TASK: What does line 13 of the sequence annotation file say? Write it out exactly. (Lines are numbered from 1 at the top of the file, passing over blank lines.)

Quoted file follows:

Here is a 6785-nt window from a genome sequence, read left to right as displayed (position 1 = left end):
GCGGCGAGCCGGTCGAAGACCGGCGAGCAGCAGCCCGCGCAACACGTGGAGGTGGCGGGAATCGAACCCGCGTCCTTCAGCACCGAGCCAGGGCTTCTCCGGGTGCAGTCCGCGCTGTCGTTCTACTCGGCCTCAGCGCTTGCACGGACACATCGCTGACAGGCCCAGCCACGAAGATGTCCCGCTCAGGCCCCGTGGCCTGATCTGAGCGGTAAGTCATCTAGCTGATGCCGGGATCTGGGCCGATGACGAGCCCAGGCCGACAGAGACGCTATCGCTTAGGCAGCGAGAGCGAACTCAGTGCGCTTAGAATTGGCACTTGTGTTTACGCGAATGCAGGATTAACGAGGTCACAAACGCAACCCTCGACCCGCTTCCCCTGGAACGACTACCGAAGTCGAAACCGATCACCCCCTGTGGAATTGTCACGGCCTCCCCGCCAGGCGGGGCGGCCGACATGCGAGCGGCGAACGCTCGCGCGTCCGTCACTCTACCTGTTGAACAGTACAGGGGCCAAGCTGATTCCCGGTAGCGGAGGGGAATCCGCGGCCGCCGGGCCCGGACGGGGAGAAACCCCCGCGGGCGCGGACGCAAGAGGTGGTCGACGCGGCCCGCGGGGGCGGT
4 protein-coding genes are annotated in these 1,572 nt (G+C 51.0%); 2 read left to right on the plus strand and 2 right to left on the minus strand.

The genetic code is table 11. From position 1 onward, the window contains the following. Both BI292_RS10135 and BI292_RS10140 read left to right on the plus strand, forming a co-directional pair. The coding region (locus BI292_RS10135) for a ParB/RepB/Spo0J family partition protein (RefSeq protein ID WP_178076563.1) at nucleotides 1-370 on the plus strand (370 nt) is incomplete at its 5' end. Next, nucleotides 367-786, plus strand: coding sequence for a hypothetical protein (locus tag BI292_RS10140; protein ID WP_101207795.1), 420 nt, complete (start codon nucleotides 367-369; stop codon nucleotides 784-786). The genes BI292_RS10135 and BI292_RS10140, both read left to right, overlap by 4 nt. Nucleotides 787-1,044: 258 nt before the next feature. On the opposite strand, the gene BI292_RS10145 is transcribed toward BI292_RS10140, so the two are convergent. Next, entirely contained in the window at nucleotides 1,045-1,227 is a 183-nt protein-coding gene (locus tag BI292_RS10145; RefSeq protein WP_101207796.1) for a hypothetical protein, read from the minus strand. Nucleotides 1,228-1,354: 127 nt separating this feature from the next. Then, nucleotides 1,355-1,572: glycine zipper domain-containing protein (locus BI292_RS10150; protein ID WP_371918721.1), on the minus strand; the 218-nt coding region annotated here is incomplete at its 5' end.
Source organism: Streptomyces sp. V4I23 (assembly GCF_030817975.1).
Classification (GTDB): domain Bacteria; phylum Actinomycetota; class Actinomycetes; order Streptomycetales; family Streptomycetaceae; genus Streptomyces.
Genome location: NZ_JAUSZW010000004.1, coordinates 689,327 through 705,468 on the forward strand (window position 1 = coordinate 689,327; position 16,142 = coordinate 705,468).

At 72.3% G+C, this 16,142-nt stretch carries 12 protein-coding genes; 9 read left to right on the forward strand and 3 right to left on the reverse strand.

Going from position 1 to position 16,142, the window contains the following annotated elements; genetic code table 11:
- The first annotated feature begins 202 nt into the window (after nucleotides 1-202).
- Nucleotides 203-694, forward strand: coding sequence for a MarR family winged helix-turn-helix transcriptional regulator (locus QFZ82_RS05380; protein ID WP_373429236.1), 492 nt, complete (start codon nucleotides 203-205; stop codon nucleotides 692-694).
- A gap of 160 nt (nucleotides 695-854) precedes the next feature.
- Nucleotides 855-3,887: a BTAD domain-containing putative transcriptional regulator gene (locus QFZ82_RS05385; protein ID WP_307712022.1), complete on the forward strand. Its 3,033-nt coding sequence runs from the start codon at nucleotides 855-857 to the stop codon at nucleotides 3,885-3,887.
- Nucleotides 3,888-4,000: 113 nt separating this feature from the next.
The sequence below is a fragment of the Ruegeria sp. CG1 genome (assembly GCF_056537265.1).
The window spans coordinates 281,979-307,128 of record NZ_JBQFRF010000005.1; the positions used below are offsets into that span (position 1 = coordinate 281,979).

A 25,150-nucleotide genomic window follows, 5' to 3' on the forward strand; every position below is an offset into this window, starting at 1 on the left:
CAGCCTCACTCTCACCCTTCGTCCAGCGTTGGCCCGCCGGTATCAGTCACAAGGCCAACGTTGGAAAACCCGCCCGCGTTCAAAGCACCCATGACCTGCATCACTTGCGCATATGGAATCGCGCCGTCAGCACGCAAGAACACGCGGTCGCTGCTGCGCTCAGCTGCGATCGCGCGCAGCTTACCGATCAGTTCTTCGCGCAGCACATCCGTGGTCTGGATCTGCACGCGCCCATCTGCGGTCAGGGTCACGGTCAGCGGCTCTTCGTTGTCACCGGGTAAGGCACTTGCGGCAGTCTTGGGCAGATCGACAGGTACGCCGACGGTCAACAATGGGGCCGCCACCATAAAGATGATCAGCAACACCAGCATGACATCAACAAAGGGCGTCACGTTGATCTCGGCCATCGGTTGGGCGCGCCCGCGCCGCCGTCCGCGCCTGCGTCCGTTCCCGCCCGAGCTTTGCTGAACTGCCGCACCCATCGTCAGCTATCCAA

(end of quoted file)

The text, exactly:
- Nucleotides 855-3,887: a BTAD domain-containing putative transcriptional regulator gene (locus QFZ82_RS05385; protein ID WP_307712022.1), complete on the forward strand. Its 3,033-nt coding sequence runs from the start codon at nucleotides 855-857 to the stop codon at nucleotides 3,885-3,887.